Finance Minister Carole James left big tax exemptions like the home owners grant and restaurant meals alone in her first full budget. Preparations are underway for the 2019 budget. (Black Press files)

ANALYSIS: Tax breaks costing B.C. treasury $7 billion a year

Home owners grant now goes to people with $1.65M houses

Why does B.C. continue to give property tax breaks for owners of million-dollar homes and waive the sales tax for high-end bicycles and restaurant meals? And who pays to make up the lost revenue?

You hear a lot about government spending going up or down, but politically popular tax breaks accumulate over the years with little discussion of their impact. As of last year, the combined cost to the B.C. treasury was more than $7 billion annually, Auditor General Carole Bellringer notes in a new report.

Economists call them “tax expenditures,” to emphasize that they are in effect spending programs. According to the current B.C. budget, the biggest one is the provincial sales tax exemption for food, which includes restaurant meals as well as grocery store food items. That is foregone revenue totalling $1.18 billion.

The only other province that exempts restaurant meals from sales tax is Alberta, which has no provincial sales tax.

B.C.’s second biggest tax break, budgeted at $809 million this year, is the B.C. Home Owners Grant. Introduced in 1957 by then-premier W.A.C. Bennett as a populist measure to relieve rising home prices, the grant has grown along with housing prices. The most recent adjustment to eligibility for the grant raised it to homes up to $1.65 million, up from $1.6 million.

The grant is more controversial this year because Premier John Horgan campaigned on a promise to provide a renters grant of $400 a year, arguing that renters should get a break as well as homeowners. But the renter rebate has not been delivered, because it is opposed by B.C. Green Party leader Andrew Weaver and he holds the balance of power in the minority provincial government.

Among the home owner grant critics is Simon Fraser University economist Marvin Shaffer, who has called it “a crassly political, poorly designed grant program” that goes to more than 90 per cent of homeowners via a complicated regional application system.

His fellow SFU economist Rhys Kesselman has argued for a “progressive annual property surtax on higher-value homes” that exempts homes below $1 million in value.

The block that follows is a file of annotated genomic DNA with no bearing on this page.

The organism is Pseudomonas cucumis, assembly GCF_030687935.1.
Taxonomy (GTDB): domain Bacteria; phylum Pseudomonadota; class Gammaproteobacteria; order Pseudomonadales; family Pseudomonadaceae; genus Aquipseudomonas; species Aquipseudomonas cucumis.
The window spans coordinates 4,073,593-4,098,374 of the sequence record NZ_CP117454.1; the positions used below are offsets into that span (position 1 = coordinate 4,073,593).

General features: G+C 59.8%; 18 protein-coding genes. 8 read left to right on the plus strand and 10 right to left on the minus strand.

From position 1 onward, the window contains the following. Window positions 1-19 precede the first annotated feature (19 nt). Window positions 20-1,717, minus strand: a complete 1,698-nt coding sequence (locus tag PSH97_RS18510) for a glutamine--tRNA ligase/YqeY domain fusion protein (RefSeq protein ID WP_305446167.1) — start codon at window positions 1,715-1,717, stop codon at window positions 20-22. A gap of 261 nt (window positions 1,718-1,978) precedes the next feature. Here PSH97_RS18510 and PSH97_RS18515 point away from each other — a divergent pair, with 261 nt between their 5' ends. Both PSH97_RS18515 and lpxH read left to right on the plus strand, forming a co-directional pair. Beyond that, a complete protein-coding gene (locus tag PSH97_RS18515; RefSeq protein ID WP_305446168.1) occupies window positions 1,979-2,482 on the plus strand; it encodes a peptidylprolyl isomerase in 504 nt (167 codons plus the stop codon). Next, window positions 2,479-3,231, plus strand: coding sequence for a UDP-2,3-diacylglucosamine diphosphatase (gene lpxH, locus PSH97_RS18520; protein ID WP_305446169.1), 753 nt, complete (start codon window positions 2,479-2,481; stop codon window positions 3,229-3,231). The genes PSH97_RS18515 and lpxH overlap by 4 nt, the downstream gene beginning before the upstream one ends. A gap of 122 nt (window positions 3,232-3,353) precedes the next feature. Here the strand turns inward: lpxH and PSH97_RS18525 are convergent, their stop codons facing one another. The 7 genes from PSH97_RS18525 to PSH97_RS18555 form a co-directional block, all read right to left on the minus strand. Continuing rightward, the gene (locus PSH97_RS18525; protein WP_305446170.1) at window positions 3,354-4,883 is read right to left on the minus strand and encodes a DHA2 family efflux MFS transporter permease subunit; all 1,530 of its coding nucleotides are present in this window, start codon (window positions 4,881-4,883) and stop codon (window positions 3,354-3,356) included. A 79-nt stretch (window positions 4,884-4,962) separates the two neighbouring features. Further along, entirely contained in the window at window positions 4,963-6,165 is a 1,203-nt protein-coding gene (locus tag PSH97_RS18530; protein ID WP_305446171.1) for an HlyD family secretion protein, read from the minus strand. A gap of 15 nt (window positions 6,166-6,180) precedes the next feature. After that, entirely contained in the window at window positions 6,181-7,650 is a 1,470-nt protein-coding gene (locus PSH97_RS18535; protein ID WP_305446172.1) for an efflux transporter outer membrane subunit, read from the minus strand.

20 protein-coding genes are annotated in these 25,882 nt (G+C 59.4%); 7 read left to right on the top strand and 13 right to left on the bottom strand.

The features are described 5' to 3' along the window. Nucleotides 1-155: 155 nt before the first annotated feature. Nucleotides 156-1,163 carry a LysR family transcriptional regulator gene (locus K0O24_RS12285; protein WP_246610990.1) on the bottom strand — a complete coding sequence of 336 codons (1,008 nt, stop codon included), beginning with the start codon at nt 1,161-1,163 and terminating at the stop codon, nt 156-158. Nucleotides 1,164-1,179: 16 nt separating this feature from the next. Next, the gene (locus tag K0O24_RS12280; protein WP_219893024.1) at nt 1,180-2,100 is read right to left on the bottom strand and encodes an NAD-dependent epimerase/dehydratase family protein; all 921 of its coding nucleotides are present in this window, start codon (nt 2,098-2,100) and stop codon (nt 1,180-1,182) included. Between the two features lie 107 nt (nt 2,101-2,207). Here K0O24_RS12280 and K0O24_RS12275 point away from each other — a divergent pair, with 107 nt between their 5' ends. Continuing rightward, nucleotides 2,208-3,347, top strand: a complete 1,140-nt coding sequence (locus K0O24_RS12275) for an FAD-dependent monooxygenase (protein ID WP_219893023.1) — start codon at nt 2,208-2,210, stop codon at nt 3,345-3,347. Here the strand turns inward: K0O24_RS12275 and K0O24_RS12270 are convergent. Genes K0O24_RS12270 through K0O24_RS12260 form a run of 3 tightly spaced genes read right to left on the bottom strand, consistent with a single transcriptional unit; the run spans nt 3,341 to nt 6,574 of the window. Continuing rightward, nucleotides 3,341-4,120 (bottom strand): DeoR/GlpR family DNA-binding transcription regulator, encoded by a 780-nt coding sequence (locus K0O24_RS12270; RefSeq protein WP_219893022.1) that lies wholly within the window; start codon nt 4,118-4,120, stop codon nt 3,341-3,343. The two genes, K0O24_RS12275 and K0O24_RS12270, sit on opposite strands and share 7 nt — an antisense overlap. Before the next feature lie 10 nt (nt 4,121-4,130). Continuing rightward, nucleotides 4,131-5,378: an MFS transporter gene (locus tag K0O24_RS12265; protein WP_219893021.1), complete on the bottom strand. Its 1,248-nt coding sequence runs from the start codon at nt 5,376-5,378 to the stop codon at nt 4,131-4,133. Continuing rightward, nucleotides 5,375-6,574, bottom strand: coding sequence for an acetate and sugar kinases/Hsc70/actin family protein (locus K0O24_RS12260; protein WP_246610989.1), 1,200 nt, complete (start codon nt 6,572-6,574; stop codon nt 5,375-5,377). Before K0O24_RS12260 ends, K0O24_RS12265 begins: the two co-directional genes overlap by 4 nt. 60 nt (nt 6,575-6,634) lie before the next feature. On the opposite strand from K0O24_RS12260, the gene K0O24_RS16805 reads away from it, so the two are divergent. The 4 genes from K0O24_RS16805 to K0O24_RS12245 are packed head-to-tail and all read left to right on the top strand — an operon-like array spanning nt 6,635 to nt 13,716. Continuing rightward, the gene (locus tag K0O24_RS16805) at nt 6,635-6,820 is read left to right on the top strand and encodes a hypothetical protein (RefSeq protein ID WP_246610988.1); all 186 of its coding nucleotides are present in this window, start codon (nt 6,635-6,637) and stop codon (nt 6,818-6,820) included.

B.C. dropped the sales tax on the food portion of restaurant bills in 2013 when the harmonized sales tax was scrapped. All other provinces except Alberta, which has no sales tax, charge either HST or provincial sales tax on restaurant meals, with the highest being 15 per cent HST in Nova Scotia.

RELATED: Extend sales tax to soft drinks, advisors urge

Bellringer isn’t recommending changes to the home owners grant or other tax expenditures. Instead she suggests that after 25 years, reporting of these policies should be improved to better show their effects on the economy.


@tomfletcherbc
tfletcher@blackpress.ca

Like us on Facebook and follow us on Twitter.

Just Posted

Pitt Meadows fire chief retires

Don Jolley bows out amid city hiring two full-time firefighters.

Golden Ears Writers present holiday tales

The Golden Ears Writers are performing a holiday reading at The ACT on Dec. 18.

Letter: ‘MRSS wrestling saved me’

Alumni asks school board to reconsider decision on Mount Crescent.

Maple Ridge dancers prepare to perform in downtown Vancouver

Amelia and Hannah-Jane Clutchey are dancing in the upcoming production of “Mixed Nuts.”

Families come out for Christmas in Pitt Meadows

Community celebration moved indoors this year, crowds approve

Federal government plans examination of coerced sterilization

The Liberals have been pressed for a rapid response to recent reports on the sterilizations

Huitema, Cornelius named 2018 Canadian Youth International Players of the Year

Huitema was captain of Canada’s fourth-place team at this year’s FIFA U-17 Women’s World Cup

Canada not slowing emissions from oil and gas: environmental groups

New report released at the United Nations climate talks in Poland

Liberal Party moves Trudeau fundraiser from military base

The fundraiser is scheduled for Dec. 19, with tickets costing up to $400

Pipeline protesters arrested at B.C. university

Three protesters were arrested after TRU property allegedly vandalized with red paint

Family calls for change after death of B.C. man at St. Paul’s Hospital

Hospital beds for patients with both medical and mental-health issues are ‘very limited’: coroner

Goodale to ‘examine’ transfer of Rafferty to medium-security prison

Michael Rafferty was sentenced to life in prison in 2012 in the kidnapping, sexual assault and first-degree murder of Tori Stafford

‘Abhorrent’ condition of autistic B.C. boy shows flaws in care system: report

‘Charlie’ was underweight and ‘covered in feces’ when he was removed from his mom’s care

Most Read